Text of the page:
This is short-sighted, seeing that the Bill supposedly seeks to reduce the incidence of tobacco-related illness, disability and death.
Here I refer to a recent study which found that smokers who vape regularly are eight times more likely to quit cigarettes (and stay stopped) than those who don't. Vaping is almost twice as effective as other smoking cessation methods such as nicotine patches, gum, lozenges, inhalers, or mouth sprays.
It’s no wonder then that vaping is being encouraged by health departments around the world as part of programmes to reduce tobacco use in their countries to 5% or less of the population. Consequently, as vaping in these countries goes up, smoking goes down.
In the United Kingdom, for instance, which strives to make the country smoke-free by 2030, the number of vape users has increased to 8.3% of the population - the highest rate ever, amounting to 4.3 million citizens, most of whom (57%) are ex-smokers.
With this in mind, here are the learnings from the UK that the South African government should consider when putting together future policies to safeguard citizens’ health:
Vaping embracement correlates with smoking cessation: Among ex-smokers, the main reason why they vape is to help them quit (29%), followed by relapse prevention (19%). Current smokers who vape say that they do so primarily to cut down on smoking (17%), and to help them quit (14%) as well.
Evidence suggests that, as the use of vaping products in quit attempts increases, so too does the likelihood of success in stopping.
In fact, it is estimated that in 2017, more than 50,000 smokers, who would otherwise have carried on smoking, managed to stop with the aid of a vaping product.
Lessons for local lawmakers: Tobacco harm reduction, based on scientific evidence, forms part of the UK’s health strategy. And, from the figures above, it is clearly working.
So convinced is the UK of vaping’s efficacy that e-cigarettes are being prescribed on the NHS to those trying to quit. "Yet, in a country where R42bn is being spent on tobacco-related illnesses,[viii] vaping is still seen as a problem, and not a solution.
With more than 44,000 South Africans dying from smoking each year, this is something our health department should be considering, instead of pushing ahead with baseless legislation.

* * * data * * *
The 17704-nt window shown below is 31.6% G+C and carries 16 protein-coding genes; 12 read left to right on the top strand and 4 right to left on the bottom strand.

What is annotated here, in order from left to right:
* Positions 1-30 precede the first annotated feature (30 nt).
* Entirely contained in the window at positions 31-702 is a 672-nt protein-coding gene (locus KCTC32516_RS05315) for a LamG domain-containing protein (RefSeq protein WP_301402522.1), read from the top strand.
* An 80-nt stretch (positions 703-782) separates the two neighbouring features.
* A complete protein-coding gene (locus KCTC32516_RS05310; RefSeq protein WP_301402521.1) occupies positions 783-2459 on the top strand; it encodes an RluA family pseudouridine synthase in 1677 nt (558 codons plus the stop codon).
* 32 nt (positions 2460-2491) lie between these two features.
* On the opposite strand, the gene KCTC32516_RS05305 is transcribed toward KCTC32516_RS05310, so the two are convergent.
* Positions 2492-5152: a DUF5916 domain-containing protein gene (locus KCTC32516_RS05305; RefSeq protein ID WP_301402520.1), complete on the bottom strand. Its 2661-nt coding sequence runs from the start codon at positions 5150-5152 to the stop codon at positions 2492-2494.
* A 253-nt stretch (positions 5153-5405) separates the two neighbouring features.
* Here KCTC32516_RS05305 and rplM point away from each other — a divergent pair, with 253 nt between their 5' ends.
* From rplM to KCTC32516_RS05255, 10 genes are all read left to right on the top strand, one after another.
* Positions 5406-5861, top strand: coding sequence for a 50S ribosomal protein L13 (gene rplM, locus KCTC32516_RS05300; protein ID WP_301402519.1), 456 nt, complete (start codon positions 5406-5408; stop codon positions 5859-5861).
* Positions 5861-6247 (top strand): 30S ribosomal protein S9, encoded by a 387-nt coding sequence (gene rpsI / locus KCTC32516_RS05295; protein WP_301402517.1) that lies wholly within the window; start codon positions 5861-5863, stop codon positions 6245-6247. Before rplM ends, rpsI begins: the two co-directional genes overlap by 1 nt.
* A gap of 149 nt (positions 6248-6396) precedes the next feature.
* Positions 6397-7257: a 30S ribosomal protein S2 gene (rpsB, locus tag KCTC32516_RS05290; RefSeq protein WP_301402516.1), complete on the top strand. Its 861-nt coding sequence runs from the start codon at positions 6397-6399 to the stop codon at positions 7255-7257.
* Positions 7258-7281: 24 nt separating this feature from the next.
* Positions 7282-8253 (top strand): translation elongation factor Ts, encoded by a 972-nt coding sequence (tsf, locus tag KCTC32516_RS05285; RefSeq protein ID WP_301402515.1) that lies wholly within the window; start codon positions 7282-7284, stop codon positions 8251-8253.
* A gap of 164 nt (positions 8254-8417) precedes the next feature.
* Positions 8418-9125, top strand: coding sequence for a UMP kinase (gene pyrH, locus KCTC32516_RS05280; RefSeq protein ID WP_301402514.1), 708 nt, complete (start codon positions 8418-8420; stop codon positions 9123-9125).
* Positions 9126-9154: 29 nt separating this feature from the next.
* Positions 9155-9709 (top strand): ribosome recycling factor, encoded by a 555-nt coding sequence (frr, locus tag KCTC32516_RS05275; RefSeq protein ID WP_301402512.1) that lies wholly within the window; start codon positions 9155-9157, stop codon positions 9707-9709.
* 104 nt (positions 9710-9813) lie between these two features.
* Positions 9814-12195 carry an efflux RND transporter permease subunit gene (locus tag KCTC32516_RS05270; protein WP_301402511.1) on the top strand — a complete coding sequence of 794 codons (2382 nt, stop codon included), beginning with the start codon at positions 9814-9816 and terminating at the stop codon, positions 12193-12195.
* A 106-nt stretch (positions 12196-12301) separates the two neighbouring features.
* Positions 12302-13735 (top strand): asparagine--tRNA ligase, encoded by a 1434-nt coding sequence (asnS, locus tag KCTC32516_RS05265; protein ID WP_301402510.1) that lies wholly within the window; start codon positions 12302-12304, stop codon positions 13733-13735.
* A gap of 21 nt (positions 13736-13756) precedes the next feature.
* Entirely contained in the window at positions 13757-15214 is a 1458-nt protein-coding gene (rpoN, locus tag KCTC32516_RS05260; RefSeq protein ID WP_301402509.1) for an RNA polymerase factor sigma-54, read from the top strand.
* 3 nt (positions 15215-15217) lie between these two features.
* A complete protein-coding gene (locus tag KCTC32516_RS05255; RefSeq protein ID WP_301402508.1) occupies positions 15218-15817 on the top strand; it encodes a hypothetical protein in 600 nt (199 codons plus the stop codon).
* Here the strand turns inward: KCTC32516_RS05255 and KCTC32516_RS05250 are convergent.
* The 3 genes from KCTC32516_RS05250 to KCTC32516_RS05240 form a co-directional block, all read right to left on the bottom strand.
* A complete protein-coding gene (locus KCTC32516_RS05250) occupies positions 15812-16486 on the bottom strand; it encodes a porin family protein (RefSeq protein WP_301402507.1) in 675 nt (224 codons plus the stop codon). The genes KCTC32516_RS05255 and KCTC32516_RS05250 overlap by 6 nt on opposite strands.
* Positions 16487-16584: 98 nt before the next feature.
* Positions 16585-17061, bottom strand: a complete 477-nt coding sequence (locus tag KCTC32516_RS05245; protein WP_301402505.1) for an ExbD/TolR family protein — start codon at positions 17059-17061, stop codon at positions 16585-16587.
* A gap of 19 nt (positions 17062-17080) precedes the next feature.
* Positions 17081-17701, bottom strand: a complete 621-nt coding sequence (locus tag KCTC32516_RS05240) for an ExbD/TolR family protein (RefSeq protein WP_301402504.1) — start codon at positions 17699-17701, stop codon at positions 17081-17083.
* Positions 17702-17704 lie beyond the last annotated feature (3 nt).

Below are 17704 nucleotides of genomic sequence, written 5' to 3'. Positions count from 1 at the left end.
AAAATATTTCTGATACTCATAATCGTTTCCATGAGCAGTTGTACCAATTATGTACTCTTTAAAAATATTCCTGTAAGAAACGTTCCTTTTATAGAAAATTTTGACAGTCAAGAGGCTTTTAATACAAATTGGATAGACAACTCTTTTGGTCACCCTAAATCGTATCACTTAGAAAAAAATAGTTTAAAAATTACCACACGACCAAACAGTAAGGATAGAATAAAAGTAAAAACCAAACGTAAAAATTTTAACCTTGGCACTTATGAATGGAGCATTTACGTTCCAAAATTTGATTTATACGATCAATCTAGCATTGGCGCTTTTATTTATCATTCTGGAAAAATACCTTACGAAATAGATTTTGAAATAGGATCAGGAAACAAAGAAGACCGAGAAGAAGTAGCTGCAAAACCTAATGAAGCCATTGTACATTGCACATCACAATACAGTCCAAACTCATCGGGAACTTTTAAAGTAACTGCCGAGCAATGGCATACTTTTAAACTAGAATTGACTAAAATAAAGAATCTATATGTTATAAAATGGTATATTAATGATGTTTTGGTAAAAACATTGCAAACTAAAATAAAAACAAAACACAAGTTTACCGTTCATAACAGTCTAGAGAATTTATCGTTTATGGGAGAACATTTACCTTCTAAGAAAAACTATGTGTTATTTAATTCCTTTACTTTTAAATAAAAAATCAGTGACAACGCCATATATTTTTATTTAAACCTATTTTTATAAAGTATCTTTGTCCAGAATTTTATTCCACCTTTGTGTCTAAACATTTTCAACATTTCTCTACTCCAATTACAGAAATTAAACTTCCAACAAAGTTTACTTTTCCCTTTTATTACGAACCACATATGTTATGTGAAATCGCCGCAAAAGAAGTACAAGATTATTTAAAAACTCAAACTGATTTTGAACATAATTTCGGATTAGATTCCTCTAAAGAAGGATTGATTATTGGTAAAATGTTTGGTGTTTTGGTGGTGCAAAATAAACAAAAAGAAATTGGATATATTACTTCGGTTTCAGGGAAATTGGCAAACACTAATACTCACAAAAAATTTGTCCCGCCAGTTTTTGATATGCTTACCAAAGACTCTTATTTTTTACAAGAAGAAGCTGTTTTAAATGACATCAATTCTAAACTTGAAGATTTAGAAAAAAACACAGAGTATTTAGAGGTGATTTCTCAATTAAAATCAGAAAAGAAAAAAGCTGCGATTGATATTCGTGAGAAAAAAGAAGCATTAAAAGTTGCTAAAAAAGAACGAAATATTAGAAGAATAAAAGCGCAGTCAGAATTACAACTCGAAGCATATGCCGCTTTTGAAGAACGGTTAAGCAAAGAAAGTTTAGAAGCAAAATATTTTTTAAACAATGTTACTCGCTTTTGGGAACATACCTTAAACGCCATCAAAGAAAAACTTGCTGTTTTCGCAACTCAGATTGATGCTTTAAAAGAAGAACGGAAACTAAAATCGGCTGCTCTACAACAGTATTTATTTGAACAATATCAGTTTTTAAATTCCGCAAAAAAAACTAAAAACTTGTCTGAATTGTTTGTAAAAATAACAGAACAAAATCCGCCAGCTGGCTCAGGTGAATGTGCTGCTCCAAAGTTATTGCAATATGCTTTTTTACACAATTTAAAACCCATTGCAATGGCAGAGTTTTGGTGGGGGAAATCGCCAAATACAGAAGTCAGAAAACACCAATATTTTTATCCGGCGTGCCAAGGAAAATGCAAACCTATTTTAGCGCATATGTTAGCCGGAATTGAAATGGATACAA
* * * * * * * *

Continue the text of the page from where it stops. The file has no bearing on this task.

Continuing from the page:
Rather, they should be drawing from global best practices and implementing policies that not only enable smokers to make informed choices but also recognise the potential of vaping to save lives, especially as the public health system offers severely limited options and/or services to help smokers quit – there is no toll-free quit line, no smoking cessation counselling services at primary or secondary hospitals and only one smoking cessation clinic in the entire country.
While nicotine replacement therapies and pharmaceutical aids have been approved by the South African Health Products Regulatory Authority, none of these are subsidised by the State. If the health department is serious about achieving its goals, it urgently needs to relook its cessation strategy and move away from only using blunt instruments like taxes, restrictions and stigmatisation.
To this end, VSML is currently running a petition to stop the passing of the proposed Control of Tobacco Products and Electronic Nicotine Delivery Systems Bill.
In its current format, VSML does not oppose the regulations on Electronic Nicotine Delivery Systems (ENDs) products. and advocates for ENDs not to be sold to any person under the age of 18.
The advocacy group also supports that marketing of these products must be appropriate and that products containing nicotine should carry a standard nicotine warning.
However, the petition calls for a clearer distinction between combustible tobacco and ENDS based on empirical evidence as well as proportionate risk. Additionally, it argues for the use of ENDs products in public spaces to be limited to dedicated areas, much like smoking currently is.